List of Contents
- What is the UN High Seas Treaty?
- What is the need for the High Seas Treaty?
- What are the significant provisions of the High Seas Treaty?
- What are the advantages of the High Seas Treaty?
- What are the challenges in implementing the High Seas Treaty?
- What are the implications of the High Seas treaty for India?
- What should be done?
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The UN High Seas Treaty was agreed upon after more than ten years of negotiations during the Intergovernmental Conference on Marine Biodiversity of Areas Beyond National Jurisdiction (BBNJ) held in New York. The treaty, once formally adopted and ratified, will be legally binding and will ensure the sustainable use of the world’s oceans outside national boundaries.
What is the UN High Seas Treaty?
The High Seas Treaty is a new global treaty for the conservation and sustainable use of biological resources on the high seas. The high seas are open ocean areas that are outside the jurisdiction of any country. The treaty is also known as the agreement on “biodiversity beyond national jurisdictions” or BBNJ.
The treaty has four main objectives. Such as a) demarcation of marine protected areas (MPAs), b) sustainable use of marine genetic resources and equitable sharing of benefits arising from them, c) initiation of the practice of environmental impact assessments for all major activities in the oceans, and d) capacity building and technology transfer.
The High Seas Treaty will work as an implementation agreement under the UNCLOS, much like the Paris Agreement works under the UN Framework Convention on Climate Change (UNFCCC).
What is the need for the High Seas Treaty?
|Read here: The UN High Seas Treaty – Explained, pointwise|
What are the significant provisions of the High Seas Treaty?
Regulation of Human Activities: The treaty seeks to regulate all human activities in the high seas to ensure that ocean resources, including biodiversity, are utilized in a sustainable manner and their benefits are shared equitably among countries.
Protection of Biodiversity: The treaty seeks to protect the biodiversity of the high seas, which is home to about 2.2 million marine species and up to a trillion different kinds of microorganisms. The creation of marine protected areas (MPAs) will ensure that ocean systems, including biodiversity, are under stress, either due to human activities or climate change.
Achieving global targets: The UN High Seas Treaty is very important for reaching the goals and targets of the 2030 Agenda for Sustainable Development and the Kunming Montreal Global Biodiversity Framework that have to do with the ocean. The treaty will make it possible to carry out the major decision made at the 15th Conference of Parties to the Biodiversity Convention in 2022. At that meeting, it was decided that marine protected zones should cover 30% (currently only 1.4%) of the ocean space on Earth by 2030.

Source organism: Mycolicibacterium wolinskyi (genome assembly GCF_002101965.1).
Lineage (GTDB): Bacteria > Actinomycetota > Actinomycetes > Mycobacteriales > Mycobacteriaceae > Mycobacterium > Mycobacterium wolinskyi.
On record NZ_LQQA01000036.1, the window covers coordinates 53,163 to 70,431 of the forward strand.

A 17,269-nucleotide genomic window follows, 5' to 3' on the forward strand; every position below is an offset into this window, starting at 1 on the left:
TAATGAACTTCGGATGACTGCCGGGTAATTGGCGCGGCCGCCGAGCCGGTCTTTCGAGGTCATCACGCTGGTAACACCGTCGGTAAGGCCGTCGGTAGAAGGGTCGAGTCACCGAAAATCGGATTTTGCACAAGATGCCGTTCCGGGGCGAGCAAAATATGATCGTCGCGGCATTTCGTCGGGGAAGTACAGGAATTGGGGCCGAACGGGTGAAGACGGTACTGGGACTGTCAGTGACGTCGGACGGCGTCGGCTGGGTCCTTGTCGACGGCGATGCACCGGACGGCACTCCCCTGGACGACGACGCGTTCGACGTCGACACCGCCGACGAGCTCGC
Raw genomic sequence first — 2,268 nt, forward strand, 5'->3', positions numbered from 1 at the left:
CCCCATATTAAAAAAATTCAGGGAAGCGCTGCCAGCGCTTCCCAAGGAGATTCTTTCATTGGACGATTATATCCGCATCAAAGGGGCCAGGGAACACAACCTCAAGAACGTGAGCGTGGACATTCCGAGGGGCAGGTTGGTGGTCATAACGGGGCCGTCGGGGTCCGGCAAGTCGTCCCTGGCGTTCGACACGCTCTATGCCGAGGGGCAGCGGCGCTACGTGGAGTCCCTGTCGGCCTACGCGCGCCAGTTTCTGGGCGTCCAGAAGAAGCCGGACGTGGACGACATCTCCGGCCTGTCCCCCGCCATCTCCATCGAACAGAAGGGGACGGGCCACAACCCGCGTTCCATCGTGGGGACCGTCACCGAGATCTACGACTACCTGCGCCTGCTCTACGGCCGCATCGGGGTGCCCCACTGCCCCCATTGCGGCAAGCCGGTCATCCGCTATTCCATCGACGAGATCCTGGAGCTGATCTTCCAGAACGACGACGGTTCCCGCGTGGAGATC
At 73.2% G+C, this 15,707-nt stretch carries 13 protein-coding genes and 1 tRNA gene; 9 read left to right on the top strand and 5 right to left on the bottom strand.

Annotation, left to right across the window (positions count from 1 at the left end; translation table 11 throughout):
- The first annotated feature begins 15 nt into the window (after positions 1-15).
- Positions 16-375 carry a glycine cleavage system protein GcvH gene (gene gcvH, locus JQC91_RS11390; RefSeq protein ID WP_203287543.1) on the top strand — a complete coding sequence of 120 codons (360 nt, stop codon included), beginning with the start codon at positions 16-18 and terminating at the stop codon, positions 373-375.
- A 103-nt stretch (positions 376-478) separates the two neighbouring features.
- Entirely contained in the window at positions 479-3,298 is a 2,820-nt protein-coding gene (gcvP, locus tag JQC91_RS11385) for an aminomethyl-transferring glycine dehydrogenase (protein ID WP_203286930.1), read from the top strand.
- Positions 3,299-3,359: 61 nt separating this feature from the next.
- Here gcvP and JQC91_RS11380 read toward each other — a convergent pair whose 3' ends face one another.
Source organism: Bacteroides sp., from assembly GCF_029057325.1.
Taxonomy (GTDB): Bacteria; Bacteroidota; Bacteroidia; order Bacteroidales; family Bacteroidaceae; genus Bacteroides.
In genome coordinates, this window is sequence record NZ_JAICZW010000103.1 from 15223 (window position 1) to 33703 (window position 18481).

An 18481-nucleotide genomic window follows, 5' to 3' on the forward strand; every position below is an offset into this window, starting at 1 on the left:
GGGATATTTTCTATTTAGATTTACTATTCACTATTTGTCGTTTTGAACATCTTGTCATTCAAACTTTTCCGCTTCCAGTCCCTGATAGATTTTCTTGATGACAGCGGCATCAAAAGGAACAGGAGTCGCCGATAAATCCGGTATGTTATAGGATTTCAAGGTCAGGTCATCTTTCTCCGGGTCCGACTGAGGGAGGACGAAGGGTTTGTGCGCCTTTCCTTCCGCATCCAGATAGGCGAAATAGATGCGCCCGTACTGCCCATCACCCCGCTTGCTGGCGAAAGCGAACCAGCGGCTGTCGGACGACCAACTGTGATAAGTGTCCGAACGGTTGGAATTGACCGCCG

Sustainable Use of Marine Genetic Resources: Oceans host diverse life forms, many of which can be useful for human beings in areas like drug development. The treaty seeks to ensure that any benefits arising out of the use of marine genetic resources, including monetary gains, are equitably shared amongst all.
Environmental Impact Assessments: The treaty requires commercial or other activities that can have significant impacts on the marine ecosystem or can cause large-scale pollution in the oceans to undergo an environmental impact assessment to be done, and the results of this exercise have to be shared with the international community.
Capacity Building and Technology Transfer: The treaty lays emphasis on capacity building and technology transfer, especially for small island states and landlocked nations, to meaningfully participate in the conservation efforts, or to take benefits from the useful exploitation of marine resources.
Access- and benefit-sharing committee: It will be formed to frame guidelines for developing countries’ access to benefits from the commercialisation of resources extracted from the ocean.
Rights of Indigenous people and local communities: marine resources in areas beyond national jurisdiction can only be accessed with their free, prior and informed consent or approval and involvement.
What are the advantages of the High Seas Treaty?
Promotes cooperation: The High Seas Treaty promotes cooperation among nations in the use and management of the oceans and seas. It provides a legal framework that allows nations to work together to address common challenges and ensure the sustainable use of marine resources.
Protects the marine environment: The treaty includes provisions that require nations to protect the marine environment from pollution and other harmful activities. This helps to ensure that the ocean remains a healthy and productive ecosystem.